Admiral shell(Zoöl.), the popular name of an ornamental cone shell

Lord High Admiral, a great officer of state, who (when this rare dignity is conferred) is at the head of the naval administration of Great Britain.

(Ad"mi*ral*ship), n. The office or position oaf an admiral; also, the naval skill of an admiral.

(Ad"mi*ral*ty) n.; pl. Admiralties [F. amirauté, for an older amiralté, office of admiral, fr. LL. admiralitas. See Admiral.]

1. The office or jurisdiction of an admiral. Prescott.

2. The department or officers having authority over naval affairs generally.

3. The court which has jurisdiction of maritime questions and offenses.

In England, admiralty jurisdiction was formerly vested in the High Court of Admiralty, which was held before the Lord High Admiral, or his deputy, styled the Judge of the Admiralty; but admiralty jurisdiction is now vested in the probate, divorce, and admiralty division of the High Justice. In America, there are no admiralty courts distinct from others, but admiralty jurisdiction is vested in the district courts of the United States, subject to revision by the circuit courts and the Supreme Court of the United States. Admiralty jurisprudence has cognizance of maritime contracts and torts, collisions at sea, cases of prize in war, etc., and in America, admiralty jurisdiction is extended to such matters, arising out of the navigation of any of the public waters, as the Great Lakes and rivers.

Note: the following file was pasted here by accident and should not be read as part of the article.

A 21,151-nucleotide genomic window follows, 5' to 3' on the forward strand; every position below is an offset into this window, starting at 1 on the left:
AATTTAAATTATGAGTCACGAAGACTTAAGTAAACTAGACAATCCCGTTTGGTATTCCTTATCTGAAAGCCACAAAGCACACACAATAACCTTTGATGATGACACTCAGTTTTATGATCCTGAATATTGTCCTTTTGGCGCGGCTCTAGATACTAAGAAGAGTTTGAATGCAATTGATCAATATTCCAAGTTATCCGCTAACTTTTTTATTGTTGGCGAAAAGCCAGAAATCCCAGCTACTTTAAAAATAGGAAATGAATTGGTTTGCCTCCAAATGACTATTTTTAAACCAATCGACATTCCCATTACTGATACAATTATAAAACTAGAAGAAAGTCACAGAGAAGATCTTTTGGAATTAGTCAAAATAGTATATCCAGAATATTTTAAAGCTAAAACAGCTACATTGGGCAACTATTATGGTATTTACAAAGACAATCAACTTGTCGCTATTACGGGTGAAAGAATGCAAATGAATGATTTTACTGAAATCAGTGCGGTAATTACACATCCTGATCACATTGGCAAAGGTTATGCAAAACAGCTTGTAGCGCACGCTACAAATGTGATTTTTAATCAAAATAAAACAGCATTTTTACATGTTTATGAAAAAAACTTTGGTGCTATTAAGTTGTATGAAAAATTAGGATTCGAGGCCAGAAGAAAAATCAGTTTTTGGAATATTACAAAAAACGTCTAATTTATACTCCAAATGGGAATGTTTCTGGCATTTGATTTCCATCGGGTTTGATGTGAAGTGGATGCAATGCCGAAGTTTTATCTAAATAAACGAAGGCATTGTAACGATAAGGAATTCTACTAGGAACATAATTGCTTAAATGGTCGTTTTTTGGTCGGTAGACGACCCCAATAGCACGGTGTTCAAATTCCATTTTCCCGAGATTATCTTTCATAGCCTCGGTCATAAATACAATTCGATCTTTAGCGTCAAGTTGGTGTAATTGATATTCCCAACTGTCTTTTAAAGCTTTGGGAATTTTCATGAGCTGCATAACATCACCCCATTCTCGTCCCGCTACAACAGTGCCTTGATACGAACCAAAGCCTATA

4. The system of jurisprudence of admiralty courts.

5. The building in which the lords of the admiralty, in England, transact business.

(Ad*mir"ance) n. [Cf. OF. admirance.] Admiration. [Obs.] Spenser.

(Ad`mi*ra"tion) n. [F., fr. L. admiratio. See Admire.]

Syn. — Wonderful; marvelous; surprising; excellent; delightful; praiseworthy.

(Ad"mi*ra*ble*ness), n. The quality of being admirable; wonderful excellence.

(Ad"mi*ra*bly), adv. In an admirable manner.

(Ad"mi*ral) n. [OE. amiral, admiral, OF. amiral, ultimately fr. Ar. amir-al- bahr commander of the sea; Ar. amir is commander, al is the Ar. article, and amir-al, heard in different titles, was taken as one word. Early forms of the word show confusion with L. admirabilis admirable, fr. admirari to admire. It is said to have been introduced into Europe by the Genoese or Venetians, in the 12th or 13th century. Cf. Ameer, Emir.]

1. A naval officer of the highest rank; a naval officer of high rank, of which there are different grades. The chief gradations in rank are admiral, vice admiral, and rear admiral. The admiral is the commander in chief of a fleet or of fleets.

2. The ship which carries the admiral; also, the most considerable ship of a fleet.

Like some mighty admiral, dark and terrible, bearing down upon his antagonist with all his canvas straining to the wind, and all his thunders roaring from his broadsides.
E. Everett.

3. (Zoöl.) A handsome butterfly (Pyrameis Atalanta) of Europe and America. The larva feeds on nettles.

  By PanEris using Melati.

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